“Juggernaut” is the first full-length record from Australia’s Alkira. This four-piece plays an intense brand of thrash metal that is built around powerful riffs, varied tempos, and lots of aggression. Aside from a relatively tame intro, once the album kicks off with “Submission Therapy”, it chooses not to let up. Be forewarned that this relentlessness does not take the form of “Darkness Descends”, “Ritually Abused” or even fellow countrymen Harlott; instead, it is more akin to something like Exhorder where speed and power are prominent, but can make way to groove. Additionally, the primary driver of the consistent battering ram of sound is from the vocals. While there is not a lot of range in the vocals, there is plenty of conviction. Some of the more menacing screams sound like some irreversible damage is being done to the vocal cords, and while I don’t recommend that to anyone, it creates one brutal sound. Though this approach is one-dimensional, it is not inherently bad. Alkira still mixes the music up to counteract this vocal approach.
The term groove/thrash or groove metal often frightens away most thrashers, and rightfully so. Having been exposed to plenty of thrash, the label groove/thrash often means a groove metal record that wants to be associated with thrash for various reasons. In Alkira’s situation, this is absolutely not the case. Other than the final track, which is somewhat plodding, the band is thrash-oriented first, with hints of groove. Though Alkira is not as potent with their groove tendencies, a good comparison would be to Vio-lence’s first record, where groove complemented thrash in a way that would get all heads banging. And even when it feels like the band might lean on this element a bit too much (such as in “The Fleet”), they are immediately aware that things need to be turned up again. The very next track, “Inebriated State”, has quite possibly the fastest and most brutal riffing of the entire record. Alkira is also no stranger to melody. While they are a far cry from Heathen or Artillery, the band is able to seamlessly inject leads into their music. The aforementioned "The Fleet" does a stellar job of this, as does the title track.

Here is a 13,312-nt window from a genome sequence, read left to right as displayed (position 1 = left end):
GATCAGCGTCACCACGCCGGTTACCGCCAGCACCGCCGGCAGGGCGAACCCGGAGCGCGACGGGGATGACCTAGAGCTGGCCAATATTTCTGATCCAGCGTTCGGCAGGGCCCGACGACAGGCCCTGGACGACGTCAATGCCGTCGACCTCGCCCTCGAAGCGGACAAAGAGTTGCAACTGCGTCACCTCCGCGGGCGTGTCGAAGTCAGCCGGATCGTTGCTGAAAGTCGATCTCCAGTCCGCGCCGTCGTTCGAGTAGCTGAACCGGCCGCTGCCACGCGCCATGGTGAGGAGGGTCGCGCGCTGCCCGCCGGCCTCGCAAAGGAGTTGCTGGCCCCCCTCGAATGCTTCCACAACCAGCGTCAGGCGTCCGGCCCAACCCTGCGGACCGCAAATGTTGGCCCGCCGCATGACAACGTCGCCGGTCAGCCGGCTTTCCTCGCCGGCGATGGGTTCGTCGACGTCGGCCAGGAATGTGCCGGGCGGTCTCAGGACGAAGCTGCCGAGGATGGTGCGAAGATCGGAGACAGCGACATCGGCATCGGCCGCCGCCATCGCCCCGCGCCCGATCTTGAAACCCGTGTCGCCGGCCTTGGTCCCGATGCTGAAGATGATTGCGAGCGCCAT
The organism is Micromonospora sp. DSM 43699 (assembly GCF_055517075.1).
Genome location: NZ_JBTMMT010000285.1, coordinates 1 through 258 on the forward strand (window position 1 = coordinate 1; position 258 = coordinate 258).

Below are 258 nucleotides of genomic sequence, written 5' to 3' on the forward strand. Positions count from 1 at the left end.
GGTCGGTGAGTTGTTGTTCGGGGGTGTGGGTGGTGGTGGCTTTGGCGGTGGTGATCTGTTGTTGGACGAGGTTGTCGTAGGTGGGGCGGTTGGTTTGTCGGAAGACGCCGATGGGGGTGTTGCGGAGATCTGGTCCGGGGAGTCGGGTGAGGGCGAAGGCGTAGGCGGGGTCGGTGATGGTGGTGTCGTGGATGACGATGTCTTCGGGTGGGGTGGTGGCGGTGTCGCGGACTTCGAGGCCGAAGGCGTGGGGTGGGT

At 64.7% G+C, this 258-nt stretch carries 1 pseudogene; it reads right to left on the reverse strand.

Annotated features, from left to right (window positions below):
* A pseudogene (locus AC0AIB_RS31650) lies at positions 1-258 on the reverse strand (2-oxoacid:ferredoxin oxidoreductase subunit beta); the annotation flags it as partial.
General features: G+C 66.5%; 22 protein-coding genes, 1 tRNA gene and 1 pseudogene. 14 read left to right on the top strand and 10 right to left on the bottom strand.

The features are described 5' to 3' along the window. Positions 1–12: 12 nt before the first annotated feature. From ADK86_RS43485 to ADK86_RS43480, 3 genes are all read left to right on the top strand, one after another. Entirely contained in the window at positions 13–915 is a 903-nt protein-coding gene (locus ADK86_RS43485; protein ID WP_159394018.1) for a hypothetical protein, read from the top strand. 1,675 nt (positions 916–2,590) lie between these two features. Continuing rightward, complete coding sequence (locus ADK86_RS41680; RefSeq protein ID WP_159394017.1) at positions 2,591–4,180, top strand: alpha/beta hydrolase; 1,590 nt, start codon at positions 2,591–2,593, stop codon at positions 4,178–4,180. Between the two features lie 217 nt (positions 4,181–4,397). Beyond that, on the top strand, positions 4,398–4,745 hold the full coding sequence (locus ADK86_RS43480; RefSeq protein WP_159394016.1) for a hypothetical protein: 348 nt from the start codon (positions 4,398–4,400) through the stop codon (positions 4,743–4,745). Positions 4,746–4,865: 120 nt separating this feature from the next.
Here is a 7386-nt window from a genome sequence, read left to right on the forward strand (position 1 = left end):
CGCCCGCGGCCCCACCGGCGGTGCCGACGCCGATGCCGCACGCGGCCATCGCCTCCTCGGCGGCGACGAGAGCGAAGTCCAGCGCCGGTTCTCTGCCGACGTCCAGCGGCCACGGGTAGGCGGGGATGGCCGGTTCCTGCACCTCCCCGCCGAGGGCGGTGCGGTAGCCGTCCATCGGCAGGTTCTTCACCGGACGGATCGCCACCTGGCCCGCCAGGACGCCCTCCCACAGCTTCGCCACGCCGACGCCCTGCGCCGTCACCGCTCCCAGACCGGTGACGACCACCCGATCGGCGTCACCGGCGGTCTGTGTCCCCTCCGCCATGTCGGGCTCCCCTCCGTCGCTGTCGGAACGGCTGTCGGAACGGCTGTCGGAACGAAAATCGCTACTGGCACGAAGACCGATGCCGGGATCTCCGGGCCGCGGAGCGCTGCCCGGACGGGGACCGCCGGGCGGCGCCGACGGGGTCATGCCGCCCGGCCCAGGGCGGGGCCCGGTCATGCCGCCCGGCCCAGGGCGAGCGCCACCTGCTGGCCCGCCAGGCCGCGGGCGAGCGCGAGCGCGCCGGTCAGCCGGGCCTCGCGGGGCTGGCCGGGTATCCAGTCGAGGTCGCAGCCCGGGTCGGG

Despite my praise for “Juggernaut”, I have two slight criticisms with this record. The first is the songwriting. The members of Alkira are definitely better songwriters than most thrash bands. The songs here aren’t completely devoid of memorability, nor do they blend together; however, they also don’t quite reach the heights of some of the stronger thrash bands out there. It is clear the band has the talent, and I wouldn’t be surprised to see them reach those heights in the future, but they are just outside that range right now. The other comment I have is regarding the album length. No style of music is more suited to a shorter album than thrash metal. The reality is that a 52-minute album such as this one is almost always less effective than if it were 35 minutes. While the album isn’t boring by the end, it certainly would be more impactful if it were without a couple of tracks. Alkira does tend to write longer songs, and, for the most part, they don’t feel any longer than the typical 3-4 minute thrasher, but it would still benefit the band to just release the best 7 or so tracks. Nevertheless, “Juggernaut” is definitely well above much of the thrash out there today, and just a couple of steps below the upper echelon.
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3.9/5 or 78%.
Written by Scott